Even if the program was highly valued according to the results obtained by the questionnaire designed for its assessment, the groups functioned differently and reached different levels of learning. Our findings show that the coach had a decisive role in the work dynamics of the groups. The main tasks performed by the coaches of successful groups included: (a) Guaranteeing a friendly and trustworthy climate inside the groups; (b) Ensuring the group progression in the learning sequence; (c) Ensuring the respect to the program structure in every session; and (d) promoting participant’s reflection. Firstly, their disposition to establish an adequate climate for the analysis, characterized by trust is essential. Most of the principals valued this positively, and assured to have felt emotionally supported during the development of the program. Even though, the excessive feeling of identification among the members could transform the dynamics of some groups from a space of reflection to a frame of pure complaint about problems and difficulties associated to the principalship job. Data analysis evidences that the groups reached different levels of reflection, which was in close relationship with coaches’ capacities to promote those processes. The use of questioning strategies or the set out of defiant comments allowed that simple narration of experiences grew to analysis and reflection on them. Another important conditioning of the reflection process is the accomplishment of the learning sequence foresee by the training program. Those groups whose coaches managed the time rigorously, promoted the putting into relation of professional profiles and principals’ schools features, and granted the respect to the learning sequence, reached higher levels of productivity. Related to this, findings show that premature or precipitated assessments and advices as well as references to the own experience frequently obstructed reflection about the cases and impeded the group reaching deep learning stages.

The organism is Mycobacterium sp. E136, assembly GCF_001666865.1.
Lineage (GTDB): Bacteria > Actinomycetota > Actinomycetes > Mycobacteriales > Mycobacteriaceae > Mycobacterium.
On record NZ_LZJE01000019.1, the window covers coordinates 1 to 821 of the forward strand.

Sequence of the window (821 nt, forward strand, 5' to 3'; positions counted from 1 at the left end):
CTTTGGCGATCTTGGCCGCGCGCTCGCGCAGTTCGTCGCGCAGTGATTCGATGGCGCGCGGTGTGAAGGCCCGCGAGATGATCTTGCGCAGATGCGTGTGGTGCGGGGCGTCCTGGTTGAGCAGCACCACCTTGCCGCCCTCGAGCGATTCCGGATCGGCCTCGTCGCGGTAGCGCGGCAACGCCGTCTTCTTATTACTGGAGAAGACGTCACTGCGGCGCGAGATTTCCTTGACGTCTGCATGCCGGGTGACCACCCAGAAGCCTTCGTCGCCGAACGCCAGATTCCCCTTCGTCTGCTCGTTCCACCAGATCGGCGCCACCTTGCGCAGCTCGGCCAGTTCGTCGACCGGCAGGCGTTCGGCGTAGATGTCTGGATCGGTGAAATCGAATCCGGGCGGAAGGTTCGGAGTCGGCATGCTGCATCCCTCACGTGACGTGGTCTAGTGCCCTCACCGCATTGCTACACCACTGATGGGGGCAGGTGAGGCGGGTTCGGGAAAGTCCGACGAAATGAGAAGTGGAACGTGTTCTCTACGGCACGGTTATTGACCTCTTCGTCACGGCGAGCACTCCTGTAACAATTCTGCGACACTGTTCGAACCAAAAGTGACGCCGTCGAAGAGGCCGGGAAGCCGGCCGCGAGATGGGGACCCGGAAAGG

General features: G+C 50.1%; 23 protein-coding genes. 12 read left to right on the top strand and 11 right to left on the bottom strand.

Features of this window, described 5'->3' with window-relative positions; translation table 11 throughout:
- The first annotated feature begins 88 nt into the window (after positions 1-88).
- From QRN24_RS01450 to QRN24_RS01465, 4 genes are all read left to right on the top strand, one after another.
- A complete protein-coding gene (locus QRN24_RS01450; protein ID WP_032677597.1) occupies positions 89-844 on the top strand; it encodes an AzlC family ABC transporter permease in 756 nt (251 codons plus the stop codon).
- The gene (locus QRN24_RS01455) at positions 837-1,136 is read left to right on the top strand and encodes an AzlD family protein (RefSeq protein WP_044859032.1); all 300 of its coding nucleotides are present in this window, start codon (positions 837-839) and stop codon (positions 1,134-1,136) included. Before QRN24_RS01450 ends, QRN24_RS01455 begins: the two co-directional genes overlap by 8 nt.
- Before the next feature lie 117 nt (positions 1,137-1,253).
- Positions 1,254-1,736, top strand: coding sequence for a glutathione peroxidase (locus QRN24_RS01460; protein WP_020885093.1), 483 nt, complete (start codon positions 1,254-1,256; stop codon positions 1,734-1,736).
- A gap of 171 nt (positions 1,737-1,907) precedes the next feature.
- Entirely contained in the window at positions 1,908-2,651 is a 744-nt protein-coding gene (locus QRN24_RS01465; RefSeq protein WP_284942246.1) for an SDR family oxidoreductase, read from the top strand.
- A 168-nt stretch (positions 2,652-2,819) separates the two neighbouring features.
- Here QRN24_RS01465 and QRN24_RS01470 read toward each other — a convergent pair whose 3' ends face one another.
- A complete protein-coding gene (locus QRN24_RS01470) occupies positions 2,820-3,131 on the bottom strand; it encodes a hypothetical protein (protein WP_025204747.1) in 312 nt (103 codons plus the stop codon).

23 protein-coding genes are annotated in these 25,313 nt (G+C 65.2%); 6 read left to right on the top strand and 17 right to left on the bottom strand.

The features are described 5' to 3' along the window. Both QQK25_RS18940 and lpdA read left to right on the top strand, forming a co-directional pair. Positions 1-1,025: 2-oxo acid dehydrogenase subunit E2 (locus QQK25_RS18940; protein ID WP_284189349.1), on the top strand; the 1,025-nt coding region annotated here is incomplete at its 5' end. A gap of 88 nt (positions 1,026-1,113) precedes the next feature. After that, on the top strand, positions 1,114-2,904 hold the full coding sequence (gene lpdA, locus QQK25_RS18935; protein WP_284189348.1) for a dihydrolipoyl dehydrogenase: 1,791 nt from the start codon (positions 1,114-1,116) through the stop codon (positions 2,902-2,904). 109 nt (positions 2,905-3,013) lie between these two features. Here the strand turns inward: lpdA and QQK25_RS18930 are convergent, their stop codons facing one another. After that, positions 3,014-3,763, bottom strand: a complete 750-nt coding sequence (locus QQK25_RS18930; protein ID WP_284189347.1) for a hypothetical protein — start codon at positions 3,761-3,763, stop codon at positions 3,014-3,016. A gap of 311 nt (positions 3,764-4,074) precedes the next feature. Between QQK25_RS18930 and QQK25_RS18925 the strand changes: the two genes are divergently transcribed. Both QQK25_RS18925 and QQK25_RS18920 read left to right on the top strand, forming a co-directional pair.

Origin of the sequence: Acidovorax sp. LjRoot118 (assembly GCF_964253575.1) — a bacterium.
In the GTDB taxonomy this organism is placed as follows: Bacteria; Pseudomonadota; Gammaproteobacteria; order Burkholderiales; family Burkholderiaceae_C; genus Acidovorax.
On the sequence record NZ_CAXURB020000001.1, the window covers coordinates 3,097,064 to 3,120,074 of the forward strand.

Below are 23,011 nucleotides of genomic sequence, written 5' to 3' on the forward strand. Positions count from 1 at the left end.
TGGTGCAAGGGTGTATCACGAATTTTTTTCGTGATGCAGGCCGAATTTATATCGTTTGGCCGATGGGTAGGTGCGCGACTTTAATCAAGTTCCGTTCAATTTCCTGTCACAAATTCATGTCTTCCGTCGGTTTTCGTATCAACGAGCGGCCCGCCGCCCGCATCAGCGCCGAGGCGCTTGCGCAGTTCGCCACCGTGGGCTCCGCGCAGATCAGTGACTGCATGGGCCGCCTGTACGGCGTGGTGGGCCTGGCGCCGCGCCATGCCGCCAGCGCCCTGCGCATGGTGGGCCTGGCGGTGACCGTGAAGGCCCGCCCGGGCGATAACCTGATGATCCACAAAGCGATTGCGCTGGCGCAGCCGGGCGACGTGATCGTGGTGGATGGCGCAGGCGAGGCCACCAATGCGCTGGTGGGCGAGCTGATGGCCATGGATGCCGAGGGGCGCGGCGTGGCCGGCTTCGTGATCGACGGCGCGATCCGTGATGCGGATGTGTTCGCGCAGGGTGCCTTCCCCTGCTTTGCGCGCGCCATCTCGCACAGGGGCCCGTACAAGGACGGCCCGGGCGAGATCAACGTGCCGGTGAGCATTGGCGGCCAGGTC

Ass, M. y Flückiger, B. (2016). The role of a group coach in the professional learning of school leaders. Coaching: an international journal of theory, research and practice, 9 (1), 38-52. Barrios, C., Iranzo, T y Tierno, J.M. (2013). Avances teórico-prácticos y legislativos en la profesionalización de la dirección escolar en España. El caso de Cataluña. Profesorado: Revista de Currículum y Formación del Profesorado, 17 (3), 371-387. Bean, R. M. (2004). The reading specialist. New York: Guilford Press. Coburn, C.E. y Woulfin, S. (2012). Reading coaches and the relationship between policy and practice. Reading Research Quarterly, 47 (1), 5-30. Creasy, J. y Paterson, F. (2015). Leading Coaching in Schools. Nottingham: National College for School Leadership. Flückiger, B., Aas, M., Nicolaidou, M., Johnson, G. y Lovett, S. (2017). The potential of group coaching for leadership learning. Professional Development In Education, 43 (4), 612-629. Hallinger, P. y Snidvongs, K. (2005). Adding value to school leadership and management.Nottingham: NCSL. Hargrove, R. (2008). Masterful coaching. San Francisco, CA: Jossey-Bass. Huber, S.G. (2013). Multiple Learning Approaches in the Proffesional Development of School Leaders – Theoretical Perspectives and Empirical Findings on Self-assessment and Feedback. Educational Management Administration and Leadership, 41(4), 527-540. Neufeld, B., y Roper, D. (2003). Year II of collaborative coaching and learning in the effective practice schools: Expanding the work. Cambridge, MA: Education Matters, Inc. O´Mahony, G. y Barnett, B. (2008). Coaching relationships that influence how experienced principals think and act. Leading and Managing 14 (1), 16-37. Pont, B., Nusche, D. y Moorman, H. (2008). Improving School Leadership. Volume 1: Policy and Practice. Paris: OCDE. Reeves, D.B. (2009). Leading change in your school. Alexandria, VA: Association for Supervision and Curriculum Development. Wise, D. y Jacobo, A. (2010). Towards a framework for leadership coaching. School Leadership & Management: Formerly School Organisation, 30 (2), 159-169.